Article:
December 13, 2020
In stark contrast to the quarterback play in Philadelphia over the last three-plus months, Jalen Hurts was a breath of fresh air in Sunday afternoon's 24-21 Eagles win over playoff-bound New Orleans, showing not only that he can play, but that he might have a future in the NFL.
With such a lack of competency through the air in the past weeks and months — and a thoroughly underwhelming playbook and decision-making to boot — it would be easy to fall victim to hyperbole. We'll try to avoid that trap when diving into the performance of the Eagles' second-round quarterback making his first NFL start. But man, Hurts under center was like an ice cold beer on a summer's day, a frosty lick of soft serve or a cool Jersey Shore breeze.
Hurts didn't do anything exceedingly spectacular through the air, going 17-for-30 for 167 yards, and added 109 rushing yards on 15 carries (not including kneel downs) — but he did the things quarterbacks are supposed to do. And he did them against one of the best defenses in the NFL, leading one of its worst offenses.
First and foremost, behind a battered offensive line that once again had a new look in Week 14, Hurts was able to escape danger with impressive elusiveness (and perhaps the best offensive line play in weeks) avoiding a single sack after Wentz was brought down 50 times in 12+ games.
Maybe the game manager mentality Hurts brought to the offense isn't going to win games all by itself but certainly gives Eagles a chance to win. And it also shows that Doug Pederson and his offensive coaching staff can indeed adapt and change, something they failed to do to great effect with Wentz at QB and something that surely helped aid in his downfall.
Hurts made quick decisions and got the ball out decisively all afternoon long, rolling out frequently and taking off with his legs even more frequently. More than his agility, it was his awareness that made him look like a real NFL quarterback. And, for the first time perhaps all season, the Eagles were fun to watch.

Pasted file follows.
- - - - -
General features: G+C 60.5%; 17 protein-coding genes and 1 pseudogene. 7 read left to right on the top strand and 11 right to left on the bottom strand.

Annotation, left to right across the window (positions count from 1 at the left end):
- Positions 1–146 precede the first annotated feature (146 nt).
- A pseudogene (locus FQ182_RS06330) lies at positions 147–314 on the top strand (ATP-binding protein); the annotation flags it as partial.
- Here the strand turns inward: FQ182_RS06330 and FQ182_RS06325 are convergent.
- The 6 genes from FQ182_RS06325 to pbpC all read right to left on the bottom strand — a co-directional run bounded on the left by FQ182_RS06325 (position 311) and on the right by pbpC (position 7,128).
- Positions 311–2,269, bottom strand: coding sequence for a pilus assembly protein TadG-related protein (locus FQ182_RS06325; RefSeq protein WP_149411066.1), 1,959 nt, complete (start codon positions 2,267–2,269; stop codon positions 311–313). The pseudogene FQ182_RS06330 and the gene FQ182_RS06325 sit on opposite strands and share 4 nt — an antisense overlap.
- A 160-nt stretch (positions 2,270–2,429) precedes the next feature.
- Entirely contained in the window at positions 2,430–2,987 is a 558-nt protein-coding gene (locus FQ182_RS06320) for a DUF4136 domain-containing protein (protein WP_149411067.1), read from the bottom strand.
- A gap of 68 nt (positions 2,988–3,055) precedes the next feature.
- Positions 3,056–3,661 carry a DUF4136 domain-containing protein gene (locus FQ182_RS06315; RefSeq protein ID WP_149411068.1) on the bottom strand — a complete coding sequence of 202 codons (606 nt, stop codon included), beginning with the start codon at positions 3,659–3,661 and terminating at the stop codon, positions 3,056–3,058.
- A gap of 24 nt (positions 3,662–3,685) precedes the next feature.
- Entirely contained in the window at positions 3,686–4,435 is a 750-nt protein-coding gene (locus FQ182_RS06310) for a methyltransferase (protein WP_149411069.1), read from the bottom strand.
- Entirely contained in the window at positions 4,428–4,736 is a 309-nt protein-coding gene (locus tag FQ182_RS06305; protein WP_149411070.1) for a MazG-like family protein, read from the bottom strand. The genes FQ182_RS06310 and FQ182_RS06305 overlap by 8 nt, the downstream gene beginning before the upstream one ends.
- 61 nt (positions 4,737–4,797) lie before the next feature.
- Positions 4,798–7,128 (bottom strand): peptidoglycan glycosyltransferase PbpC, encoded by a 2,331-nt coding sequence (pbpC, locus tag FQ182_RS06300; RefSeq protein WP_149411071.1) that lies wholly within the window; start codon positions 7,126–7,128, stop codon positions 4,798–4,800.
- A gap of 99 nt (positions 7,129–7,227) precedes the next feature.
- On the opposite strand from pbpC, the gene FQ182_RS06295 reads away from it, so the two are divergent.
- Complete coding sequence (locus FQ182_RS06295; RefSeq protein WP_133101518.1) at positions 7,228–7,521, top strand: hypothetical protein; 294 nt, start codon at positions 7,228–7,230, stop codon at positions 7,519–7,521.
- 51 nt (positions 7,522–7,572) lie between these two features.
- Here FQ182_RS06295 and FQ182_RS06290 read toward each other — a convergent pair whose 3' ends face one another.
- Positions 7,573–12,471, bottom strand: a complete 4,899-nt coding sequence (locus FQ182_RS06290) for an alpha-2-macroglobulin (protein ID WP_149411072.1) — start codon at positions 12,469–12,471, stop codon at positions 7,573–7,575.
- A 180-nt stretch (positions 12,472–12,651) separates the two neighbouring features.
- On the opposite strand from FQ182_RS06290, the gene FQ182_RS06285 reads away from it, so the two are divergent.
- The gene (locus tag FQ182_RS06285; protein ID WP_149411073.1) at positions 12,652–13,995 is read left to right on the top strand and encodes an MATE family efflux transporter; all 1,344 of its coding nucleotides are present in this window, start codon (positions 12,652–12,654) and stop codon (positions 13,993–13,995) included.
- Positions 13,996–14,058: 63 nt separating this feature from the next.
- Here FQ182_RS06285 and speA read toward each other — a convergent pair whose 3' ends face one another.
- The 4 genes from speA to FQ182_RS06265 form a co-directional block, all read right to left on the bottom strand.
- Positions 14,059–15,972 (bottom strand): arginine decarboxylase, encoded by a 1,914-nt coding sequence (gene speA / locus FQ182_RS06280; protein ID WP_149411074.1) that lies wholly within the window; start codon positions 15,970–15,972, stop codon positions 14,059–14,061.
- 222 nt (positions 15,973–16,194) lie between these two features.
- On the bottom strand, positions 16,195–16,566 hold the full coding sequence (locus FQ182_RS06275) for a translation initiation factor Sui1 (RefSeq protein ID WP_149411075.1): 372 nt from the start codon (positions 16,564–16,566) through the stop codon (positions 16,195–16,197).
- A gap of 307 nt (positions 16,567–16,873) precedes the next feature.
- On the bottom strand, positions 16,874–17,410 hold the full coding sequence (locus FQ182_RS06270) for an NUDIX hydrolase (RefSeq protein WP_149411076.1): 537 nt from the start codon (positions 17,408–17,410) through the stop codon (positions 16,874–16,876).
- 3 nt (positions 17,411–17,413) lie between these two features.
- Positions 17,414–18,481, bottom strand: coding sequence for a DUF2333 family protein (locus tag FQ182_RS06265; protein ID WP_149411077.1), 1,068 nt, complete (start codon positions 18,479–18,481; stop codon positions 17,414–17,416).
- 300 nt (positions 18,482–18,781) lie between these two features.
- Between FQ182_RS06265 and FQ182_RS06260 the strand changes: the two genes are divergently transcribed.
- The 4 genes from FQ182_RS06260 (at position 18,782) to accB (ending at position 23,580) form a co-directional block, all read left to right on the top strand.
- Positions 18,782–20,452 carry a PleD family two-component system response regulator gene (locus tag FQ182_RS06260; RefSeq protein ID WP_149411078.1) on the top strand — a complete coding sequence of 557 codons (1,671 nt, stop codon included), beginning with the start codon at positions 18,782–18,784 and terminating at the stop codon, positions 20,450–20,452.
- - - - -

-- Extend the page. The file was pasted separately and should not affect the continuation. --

Sure, this is more of a Jalen Reagor highlight than a Hurts one, but late in the first quarter the Eagles did post a "splash" play, a catch and run for 39 yards that led to a touchdown a few plays later (more on that in just a second).
The play is noteworthy within the frame of assessing Hurt's performance, though, as the QB didn't have any problem locating and connecting with the wide open player in the secondary.
He also, as we alluded to earlier, scored a touchdown on the Eagles' second drive, hitting Alshon Jeffery for six. So twice in the course of one possession, Hurts did two things for which Wentz has received criticism.
An interesting triumph for Hurts came very late in the first half. The Saints were faced with a fourth-and-1 at the 48-yard line and elected to punt, backing the Eagles inside their own five with 2:13 to play. Clearly, the thinking there was to try and create a turnover, or three-and-out and have good enough field position to score before the end of the half.